Rabbinic Judaism, as it developed in the Jewish Diaspora, became the answer to this dilemma. The newly re-exiled Jews created independent, self-sustaining communities governed by their own religious law, and supervised by its rabbinic arbiters. Though we tend to think of exilic Jewish communities as devoid of sovereignty, they nevertheless executed the majority of important communal functions, arbitrating monetary disputes, punishing criminals, collecting taxes, creating support systems for the poor and elderly, and organizing communal initiatives, capital projects, and events. The exact system of government of each community was never the same. Some relied upon a lay executive, elected councilmen and representatives, diplomats and community functionaries. But no matter what form the system took, everyone knew that the final authority was with God. The laws that governed the community were realistic laws for real people. They were interpreted, adjudicated, and enforced by men. But nevertheless, men were not the ultimate rulers. Under the Halakha – rabbinically expounded oral law – the human being was given the keys to power only as stewards of a higher will.
The rule of halakhic judges – rabbinic theocracy – allowed escape from the arbitrary tyranny to which Hasmonean theocracy had devolved. The law whence power was derived was not jealously guarded in the hands of one family or despot, but was a matter of public record, the subject of the oft-repeated Talmudic call to the entire congregation: “come and learn!” The ethic of Torah study that persists to this day within some Orthodox communities is a plea to the whole Jewish people to take responsibility for their own governance. The study and interpretation of the law is and was touted as the highest value for even the most common person, and anyone, through enough devotion, hard work, and wisdom, could gain the keys to the Halakha. The titanic effort, self-sacrifice, and experience that it took to become a trusted legal authority in a community was the assurance that leaders’ judgment was for the good of the collective and for the sake of God. Throughout two thousand years of exile, the Jewish communities of the Diaspora were beset with plagues and woes from countless directions. Yet they maintained at the hands of the Rabbis and pious town-elders what we might call “good governance,” not simply “good” in the weak utilitarian sense generally implied in the term, but good in a way that reflects religious notions of divine justice and mercy – a good with meaning.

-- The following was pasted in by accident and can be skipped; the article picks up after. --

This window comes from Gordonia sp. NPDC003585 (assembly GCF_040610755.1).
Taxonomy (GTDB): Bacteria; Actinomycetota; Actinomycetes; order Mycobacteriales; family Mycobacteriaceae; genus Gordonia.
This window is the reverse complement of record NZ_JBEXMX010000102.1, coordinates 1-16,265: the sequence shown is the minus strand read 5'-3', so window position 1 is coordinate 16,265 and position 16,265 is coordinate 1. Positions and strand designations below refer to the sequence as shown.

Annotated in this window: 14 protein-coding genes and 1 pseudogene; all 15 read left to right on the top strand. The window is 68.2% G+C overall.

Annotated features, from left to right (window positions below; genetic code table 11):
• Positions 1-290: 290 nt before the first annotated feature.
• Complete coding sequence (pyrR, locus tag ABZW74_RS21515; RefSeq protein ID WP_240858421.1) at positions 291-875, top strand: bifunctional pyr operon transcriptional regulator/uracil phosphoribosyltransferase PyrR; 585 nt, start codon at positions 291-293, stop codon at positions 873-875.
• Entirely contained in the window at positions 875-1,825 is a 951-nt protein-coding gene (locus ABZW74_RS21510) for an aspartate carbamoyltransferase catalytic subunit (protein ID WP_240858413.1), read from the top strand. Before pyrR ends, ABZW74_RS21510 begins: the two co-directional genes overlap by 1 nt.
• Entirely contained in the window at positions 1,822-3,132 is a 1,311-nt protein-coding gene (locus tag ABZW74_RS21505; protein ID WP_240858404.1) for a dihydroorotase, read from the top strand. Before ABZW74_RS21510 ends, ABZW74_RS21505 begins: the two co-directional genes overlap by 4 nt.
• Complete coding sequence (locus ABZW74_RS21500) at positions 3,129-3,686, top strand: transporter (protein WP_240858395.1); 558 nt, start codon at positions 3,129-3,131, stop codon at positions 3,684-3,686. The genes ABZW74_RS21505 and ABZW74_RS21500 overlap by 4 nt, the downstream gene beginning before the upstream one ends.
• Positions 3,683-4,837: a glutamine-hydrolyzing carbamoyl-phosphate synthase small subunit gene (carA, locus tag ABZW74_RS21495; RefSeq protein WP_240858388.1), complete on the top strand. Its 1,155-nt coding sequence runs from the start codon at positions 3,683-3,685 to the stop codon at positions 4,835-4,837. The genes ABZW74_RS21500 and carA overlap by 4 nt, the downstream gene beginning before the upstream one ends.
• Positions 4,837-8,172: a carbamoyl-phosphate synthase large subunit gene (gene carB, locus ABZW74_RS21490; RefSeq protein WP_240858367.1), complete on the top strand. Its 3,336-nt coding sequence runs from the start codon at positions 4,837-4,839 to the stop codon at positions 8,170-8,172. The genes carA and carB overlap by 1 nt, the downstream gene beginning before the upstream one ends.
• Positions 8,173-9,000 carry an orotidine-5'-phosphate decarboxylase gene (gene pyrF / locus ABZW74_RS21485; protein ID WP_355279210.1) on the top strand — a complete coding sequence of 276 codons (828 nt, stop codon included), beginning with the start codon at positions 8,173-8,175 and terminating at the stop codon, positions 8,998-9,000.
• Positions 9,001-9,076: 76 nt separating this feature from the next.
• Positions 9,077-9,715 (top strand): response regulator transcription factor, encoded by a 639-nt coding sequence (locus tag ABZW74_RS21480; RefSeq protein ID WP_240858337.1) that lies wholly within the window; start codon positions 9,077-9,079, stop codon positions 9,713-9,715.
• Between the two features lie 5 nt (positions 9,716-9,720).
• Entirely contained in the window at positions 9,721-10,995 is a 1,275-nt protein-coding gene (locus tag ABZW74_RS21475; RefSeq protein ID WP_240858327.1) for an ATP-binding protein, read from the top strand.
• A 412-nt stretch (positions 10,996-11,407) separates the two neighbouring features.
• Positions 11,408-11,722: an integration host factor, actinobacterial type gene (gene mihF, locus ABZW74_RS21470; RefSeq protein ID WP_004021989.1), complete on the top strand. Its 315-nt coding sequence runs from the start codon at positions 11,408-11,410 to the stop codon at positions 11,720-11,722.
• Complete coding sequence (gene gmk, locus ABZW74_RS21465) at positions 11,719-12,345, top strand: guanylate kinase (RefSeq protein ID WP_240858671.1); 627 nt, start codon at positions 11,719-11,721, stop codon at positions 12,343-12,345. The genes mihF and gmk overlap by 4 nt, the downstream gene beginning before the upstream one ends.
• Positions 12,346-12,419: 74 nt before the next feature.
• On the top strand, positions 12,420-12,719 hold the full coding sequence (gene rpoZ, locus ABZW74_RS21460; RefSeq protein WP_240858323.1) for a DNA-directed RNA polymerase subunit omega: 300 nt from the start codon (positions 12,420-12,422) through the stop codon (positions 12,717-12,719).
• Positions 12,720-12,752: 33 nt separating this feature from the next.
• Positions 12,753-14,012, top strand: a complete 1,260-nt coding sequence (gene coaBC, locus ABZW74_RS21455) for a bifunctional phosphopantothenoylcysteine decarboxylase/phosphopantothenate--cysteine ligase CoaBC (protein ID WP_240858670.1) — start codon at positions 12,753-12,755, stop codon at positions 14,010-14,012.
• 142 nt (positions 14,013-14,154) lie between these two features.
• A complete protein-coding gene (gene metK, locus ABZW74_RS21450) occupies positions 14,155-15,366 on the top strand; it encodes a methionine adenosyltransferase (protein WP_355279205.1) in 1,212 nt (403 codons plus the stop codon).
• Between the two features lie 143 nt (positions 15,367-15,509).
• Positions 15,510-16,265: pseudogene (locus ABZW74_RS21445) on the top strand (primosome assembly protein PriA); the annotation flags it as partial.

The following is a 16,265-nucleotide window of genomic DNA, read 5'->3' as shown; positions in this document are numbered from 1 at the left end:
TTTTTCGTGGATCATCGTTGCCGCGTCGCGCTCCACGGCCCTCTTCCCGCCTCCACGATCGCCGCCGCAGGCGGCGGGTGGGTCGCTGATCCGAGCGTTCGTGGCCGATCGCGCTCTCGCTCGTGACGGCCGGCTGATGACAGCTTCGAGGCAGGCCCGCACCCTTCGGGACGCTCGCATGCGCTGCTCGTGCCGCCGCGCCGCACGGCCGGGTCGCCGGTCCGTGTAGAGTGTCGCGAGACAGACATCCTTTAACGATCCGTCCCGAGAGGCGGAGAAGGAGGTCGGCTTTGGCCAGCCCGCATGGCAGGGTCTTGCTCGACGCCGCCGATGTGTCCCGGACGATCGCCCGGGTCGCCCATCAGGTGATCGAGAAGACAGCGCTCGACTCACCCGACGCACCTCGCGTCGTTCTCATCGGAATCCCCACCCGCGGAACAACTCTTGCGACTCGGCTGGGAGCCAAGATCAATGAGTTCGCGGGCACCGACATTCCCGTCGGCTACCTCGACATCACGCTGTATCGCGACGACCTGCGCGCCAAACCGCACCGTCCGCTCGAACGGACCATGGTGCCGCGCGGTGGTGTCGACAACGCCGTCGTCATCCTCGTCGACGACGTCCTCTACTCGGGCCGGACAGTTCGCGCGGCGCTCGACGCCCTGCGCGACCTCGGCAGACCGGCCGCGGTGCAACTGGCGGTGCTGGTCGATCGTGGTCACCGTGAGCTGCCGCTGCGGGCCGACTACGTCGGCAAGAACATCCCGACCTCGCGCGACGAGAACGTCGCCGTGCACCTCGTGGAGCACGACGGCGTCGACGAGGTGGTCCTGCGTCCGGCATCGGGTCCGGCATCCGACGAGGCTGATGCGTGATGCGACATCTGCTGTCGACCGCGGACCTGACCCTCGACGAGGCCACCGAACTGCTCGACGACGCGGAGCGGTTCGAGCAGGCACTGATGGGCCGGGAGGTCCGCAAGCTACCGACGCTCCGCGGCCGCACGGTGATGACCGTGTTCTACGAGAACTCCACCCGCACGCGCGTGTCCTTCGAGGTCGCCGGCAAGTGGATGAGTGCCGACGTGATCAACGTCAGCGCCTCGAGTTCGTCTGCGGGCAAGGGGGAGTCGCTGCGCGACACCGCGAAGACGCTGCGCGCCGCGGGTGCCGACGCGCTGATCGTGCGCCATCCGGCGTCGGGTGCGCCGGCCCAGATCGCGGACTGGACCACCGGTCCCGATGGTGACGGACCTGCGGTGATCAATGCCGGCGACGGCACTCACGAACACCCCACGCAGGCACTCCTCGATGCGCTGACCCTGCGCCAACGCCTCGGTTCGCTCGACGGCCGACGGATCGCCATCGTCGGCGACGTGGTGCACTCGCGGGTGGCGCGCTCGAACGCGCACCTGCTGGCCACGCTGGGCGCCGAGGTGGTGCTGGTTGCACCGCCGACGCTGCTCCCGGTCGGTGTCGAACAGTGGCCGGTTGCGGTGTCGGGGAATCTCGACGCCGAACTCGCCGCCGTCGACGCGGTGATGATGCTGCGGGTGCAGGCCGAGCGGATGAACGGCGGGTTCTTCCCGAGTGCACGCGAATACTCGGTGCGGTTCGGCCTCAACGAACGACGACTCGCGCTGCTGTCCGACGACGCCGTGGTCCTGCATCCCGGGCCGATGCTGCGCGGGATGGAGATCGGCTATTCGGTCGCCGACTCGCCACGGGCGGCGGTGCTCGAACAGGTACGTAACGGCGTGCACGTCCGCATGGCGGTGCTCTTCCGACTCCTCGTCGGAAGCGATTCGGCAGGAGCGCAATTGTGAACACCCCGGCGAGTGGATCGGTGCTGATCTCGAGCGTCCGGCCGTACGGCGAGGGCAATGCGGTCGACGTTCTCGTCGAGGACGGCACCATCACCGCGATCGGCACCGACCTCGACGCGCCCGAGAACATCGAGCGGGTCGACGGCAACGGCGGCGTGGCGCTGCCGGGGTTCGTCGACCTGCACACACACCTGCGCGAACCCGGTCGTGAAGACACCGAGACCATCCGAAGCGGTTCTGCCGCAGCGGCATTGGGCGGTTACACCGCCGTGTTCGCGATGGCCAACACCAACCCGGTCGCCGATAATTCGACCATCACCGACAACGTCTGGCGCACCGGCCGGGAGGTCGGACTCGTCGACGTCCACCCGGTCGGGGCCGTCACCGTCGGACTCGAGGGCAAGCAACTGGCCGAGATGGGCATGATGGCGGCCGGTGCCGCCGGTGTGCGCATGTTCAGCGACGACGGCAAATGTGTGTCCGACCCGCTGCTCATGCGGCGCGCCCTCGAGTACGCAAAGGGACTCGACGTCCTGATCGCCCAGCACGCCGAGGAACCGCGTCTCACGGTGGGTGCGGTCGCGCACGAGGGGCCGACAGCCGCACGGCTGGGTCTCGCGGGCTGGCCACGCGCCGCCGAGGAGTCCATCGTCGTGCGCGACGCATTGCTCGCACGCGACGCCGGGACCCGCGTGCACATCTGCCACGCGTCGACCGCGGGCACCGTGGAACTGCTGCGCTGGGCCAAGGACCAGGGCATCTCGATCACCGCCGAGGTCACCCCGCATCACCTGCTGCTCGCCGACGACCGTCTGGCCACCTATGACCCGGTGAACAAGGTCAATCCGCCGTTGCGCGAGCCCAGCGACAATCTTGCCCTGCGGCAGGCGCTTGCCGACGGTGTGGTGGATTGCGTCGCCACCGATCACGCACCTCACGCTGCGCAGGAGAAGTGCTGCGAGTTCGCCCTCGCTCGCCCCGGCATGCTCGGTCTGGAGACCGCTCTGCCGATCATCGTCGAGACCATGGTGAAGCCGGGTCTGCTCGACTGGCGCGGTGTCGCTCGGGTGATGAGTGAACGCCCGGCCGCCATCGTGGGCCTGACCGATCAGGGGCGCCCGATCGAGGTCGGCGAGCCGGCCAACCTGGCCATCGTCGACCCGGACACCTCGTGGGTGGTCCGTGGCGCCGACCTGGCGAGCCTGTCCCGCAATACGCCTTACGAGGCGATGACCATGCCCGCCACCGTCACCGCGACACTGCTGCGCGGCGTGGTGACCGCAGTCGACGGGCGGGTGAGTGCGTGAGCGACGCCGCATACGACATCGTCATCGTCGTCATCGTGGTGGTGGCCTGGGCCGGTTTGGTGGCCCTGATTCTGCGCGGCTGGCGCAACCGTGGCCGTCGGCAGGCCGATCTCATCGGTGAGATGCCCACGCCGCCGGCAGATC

And yet, where are we today? The overwhelming majority of thinking Western Jews reject divine law. We view theocracy as necessarily corrupt; we see rabbinic adjudicators as irrelevant, divorced from reality, caught up in abstract arcane legalism, and, in those instances where invested with power, autocratic, abusive, and set against all forms of Western freedom. Martin Buber said it best when he declared what exilic Judaism had become: “barren intellectuality … far removed from life … fed on bookish words, on interpretations of interpretations; poverty stricken, distorted and sickly…. increasingly directed against creativity itself, against all that was free, new, change promoting.” How did this move occur? Where did rabbinic theocracy lose its standing as the tried-and-true communal structure of Jews worldwide, and become the political pariah it is today in the West?